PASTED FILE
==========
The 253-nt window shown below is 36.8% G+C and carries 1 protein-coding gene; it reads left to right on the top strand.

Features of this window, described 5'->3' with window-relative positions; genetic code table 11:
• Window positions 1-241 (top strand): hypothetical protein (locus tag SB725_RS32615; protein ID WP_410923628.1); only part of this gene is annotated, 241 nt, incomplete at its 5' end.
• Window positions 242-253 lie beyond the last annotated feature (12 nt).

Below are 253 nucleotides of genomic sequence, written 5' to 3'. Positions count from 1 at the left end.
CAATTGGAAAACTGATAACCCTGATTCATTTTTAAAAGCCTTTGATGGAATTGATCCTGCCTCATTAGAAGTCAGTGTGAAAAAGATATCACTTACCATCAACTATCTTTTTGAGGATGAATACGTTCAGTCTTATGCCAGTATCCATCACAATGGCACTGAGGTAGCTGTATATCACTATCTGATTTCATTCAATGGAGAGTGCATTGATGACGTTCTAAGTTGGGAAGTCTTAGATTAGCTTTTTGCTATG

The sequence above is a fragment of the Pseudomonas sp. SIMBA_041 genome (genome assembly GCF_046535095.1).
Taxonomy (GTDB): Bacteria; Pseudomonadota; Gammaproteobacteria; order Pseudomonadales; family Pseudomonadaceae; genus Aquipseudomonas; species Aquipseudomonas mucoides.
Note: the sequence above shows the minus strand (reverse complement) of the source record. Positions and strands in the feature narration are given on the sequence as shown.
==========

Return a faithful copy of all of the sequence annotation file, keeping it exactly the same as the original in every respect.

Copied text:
The 253-nt window shown below is 36.8% G+C and carries 1 protein-coding gene; it reads left to right on the top strand.

Features of this window, described 5'->3' with window-relative positions; genetic code table 11:
• Window positions 1-241 (top strand): hypothetical protein (locus tag SB725_RS32615; protein ID WP_410923628.1); only part of this gene is annotated, 241 nt, incomplete at its 5' end.
• Window positions 242-253 lie beyond the last annotated feature (12 nt).

Below are 253 nucleotides of genomic sequence, written 5' to 3'. Positions count from 1 at the left end.
CAATTGGAAAACTGATAACCCTGATTCATTTTTAAAAGCCTTTGATGGAATTGATCCTGCCTCATTAGAAGTCAGTGTGAAAAAGATATCACTTACCATCAACTATCTTTTTGAGGATGAATACGTTCAGTCTTATGCCAGTATCCATCACAATGGCACTGAGGTAGCTGTATATCACTATCTGATTTCATTCAATGGAGAGTGCATTGATGACGTTCTAAGTTGGGAAGTCTTAGATTAGCTTTTTGCTATG

The sequence above is a fragment of the Pseudomonas sp. SIMBA_041 genome (genome assembly GCF_046535095.1).
Taxonomy (GTDB): Bacteria; Pseudomonadota; Gammaproteobacteria; order Pseudomonadales; family Pseudomonadaceae; genus Aquipseudomonas; species Aquipseudomonas mucoides.
Note: the sequence above shows the minus strand (reverse complement) of the source record. Positions and strands in the feature narration are given on the sequence as shown.